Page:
Most students of Japanese go about learning to read Japanese the wrong way. In fact most teachers go about teaching Japanese the wrong way. It is harsh comment, but an unfortunate reality. It is the reason why most students never reach a level where they can read real Japanese.
Most students are taught to read Hiragana, Katakana and then memorize Kanji in order to read Japanese. This is obviously a logical learning pattern or method. However, too much emphasis is placed on learning individual kanji characters and all their readings. Once a student has reached a basic level, where they can read hiragana and katakana, they should start trying to read kanji in context. The problem is students try to learn and memorize hundreds of kanji in no context at all.
Memorizing hundreds of kanji readings will not help you read Japanese. More emphasis should be place on actually reading kanji in context and on “kanji vocabulary”. I struggled for years in order to reach a level where I could read real Japanese. I spent hours and hours on trying to memorize hundreds of kanji and lots of grammar points. When I went to practice to read I couldn’t. It was like having all the right ingredients, but not knowing how to use them. This is the problem you are probably facing right now with your Japanese - you know hiragana, katakana, a few hundred kanji, basic grammar, but you can’t read.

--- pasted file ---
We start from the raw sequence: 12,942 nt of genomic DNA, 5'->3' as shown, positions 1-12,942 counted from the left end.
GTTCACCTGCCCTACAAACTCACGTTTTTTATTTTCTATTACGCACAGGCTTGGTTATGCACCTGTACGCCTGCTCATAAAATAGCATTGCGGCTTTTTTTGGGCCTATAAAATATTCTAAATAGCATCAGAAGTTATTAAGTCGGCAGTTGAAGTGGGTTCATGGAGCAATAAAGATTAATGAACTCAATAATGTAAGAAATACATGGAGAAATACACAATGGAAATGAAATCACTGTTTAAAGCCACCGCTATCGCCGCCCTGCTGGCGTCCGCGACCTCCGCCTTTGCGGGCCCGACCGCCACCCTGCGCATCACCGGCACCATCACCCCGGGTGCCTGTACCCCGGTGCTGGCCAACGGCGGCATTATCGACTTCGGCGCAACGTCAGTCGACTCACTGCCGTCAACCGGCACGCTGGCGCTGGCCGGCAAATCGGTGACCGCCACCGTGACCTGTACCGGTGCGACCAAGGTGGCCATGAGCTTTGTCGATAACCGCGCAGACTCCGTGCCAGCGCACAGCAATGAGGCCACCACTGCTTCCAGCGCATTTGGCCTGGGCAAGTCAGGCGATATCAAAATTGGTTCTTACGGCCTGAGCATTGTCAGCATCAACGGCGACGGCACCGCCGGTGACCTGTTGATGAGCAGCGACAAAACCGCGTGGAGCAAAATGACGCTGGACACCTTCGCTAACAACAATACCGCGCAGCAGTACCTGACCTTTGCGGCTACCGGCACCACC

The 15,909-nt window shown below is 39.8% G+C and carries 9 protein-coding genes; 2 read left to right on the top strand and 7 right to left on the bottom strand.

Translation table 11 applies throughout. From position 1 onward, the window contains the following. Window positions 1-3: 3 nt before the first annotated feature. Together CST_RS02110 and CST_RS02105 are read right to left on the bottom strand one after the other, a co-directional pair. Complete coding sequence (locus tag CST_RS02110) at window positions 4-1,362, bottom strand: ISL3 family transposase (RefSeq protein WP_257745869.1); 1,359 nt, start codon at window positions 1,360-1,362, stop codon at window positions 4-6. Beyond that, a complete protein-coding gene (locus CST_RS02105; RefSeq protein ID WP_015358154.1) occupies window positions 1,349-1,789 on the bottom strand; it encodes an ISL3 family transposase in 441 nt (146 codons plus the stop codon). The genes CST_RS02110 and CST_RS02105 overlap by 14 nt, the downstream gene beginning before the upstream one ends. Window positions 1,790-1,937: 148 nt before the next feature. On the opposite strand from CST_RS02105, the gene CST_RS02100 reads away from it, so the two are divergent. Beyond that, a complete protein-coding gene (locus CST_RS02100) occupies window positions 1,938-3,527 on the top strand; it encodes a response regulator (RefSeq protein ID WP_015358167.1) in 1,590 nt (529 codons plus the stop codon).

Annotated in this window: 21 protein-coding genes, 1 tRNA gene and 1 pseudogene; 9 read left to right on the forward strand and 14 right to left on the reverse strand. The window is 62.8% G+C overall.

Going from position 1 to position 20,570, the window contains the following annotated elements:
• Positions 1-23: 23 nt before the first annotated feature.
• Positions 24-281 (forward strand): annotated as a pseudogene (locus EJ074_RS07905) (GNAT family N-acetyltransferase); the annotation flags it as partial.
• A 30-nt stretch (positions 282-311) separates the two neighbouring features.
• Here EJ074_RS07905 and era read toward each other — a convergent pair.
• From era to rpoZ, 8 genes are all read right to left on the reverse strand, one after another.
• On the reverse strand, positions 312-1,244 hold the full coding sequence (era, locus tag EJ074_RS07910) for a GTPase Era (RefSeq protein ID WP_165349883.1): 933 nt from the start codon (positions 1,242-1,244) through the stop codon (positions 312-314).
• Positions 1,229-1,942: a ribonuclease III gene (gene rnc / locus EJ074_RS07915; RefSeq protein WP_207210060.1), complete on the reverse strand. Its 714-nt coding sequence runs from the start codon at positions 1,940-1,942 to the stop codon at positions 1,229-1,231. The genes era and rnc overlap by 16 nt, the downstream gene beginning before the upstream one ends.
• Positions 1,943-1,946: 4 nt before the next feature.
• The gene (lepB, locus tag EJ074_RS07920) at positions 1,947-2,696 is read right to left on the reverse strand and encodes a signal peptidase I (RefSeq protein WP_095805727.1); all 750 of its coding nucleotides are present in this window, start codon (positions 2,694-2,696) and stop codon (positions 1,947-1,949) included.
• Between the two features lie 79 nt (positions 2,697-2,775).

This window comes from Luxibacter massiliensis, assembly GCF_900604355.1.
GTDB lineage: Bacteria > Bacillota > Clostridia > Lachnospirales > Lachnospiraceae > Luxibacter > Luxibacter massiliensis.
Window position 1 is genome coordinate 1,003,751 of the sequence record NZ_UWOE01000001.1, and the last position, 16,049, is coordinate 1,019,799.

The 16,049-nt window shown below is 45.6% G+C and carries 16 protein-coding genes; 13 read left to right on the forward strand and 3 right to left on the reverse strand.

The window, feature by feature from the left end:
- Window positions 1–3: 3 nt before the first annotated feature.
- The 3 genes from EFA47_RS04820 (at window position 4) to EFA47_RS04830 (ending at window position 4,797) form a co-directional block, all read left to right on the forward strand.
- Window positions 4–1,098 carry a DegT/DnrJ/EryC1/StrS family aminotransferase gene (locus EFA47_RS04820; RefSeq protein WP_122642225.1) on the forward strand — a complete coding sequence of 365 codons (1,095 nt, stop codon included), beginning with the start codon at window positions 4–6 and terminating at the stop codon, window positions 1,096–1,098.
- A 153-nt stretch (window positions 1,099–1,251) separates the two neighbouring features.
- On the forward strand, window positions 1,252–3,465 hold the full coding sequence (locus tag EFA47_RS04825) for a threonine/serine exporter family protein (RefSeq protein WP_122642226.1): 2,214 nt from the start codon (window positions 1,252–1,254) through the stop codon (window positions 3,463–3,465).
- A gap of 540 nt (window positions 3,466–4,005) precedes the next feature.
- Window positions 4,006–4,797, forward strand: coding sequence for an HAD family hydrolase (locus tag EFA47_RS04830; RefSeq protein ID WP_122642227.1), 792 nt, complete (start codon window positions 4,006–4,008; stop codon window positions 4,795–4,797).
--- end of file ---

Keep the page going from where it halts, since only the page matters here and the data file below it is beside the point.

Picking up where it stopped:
Practice Reading Japanese
Rather than learning individual Kanji characters in no context at all you should learn “kanji vocabulary” and and spend more time trying to read kanji vocabulary in context. The problem is, it is very hard to do this unless you have money to pay for private Japanese lessons. If you have a Japanese friend ask them to read and go through easy Japanese articles with you. Read articles aloud and be willing to skip kanji you don’t know when practicing reading. You can always look up the kanji later. If you do this for a few weeks you should notice a dramatic improvement in your understanding of Japanese and reading ability.
Culture plays an important part of Japanese, too. Most teachers of Japanese forget this. Try to learn as much as you can about culture, social customs and the Japanese mind-set. These factors play an important part in learning, speaking and reading Japanese. If you are interested in learning to read Japanese you can try searching for Japanese sites made for children. There are also a number of Japanese lesson blogs out there that touch on the subject of reading kanji in context.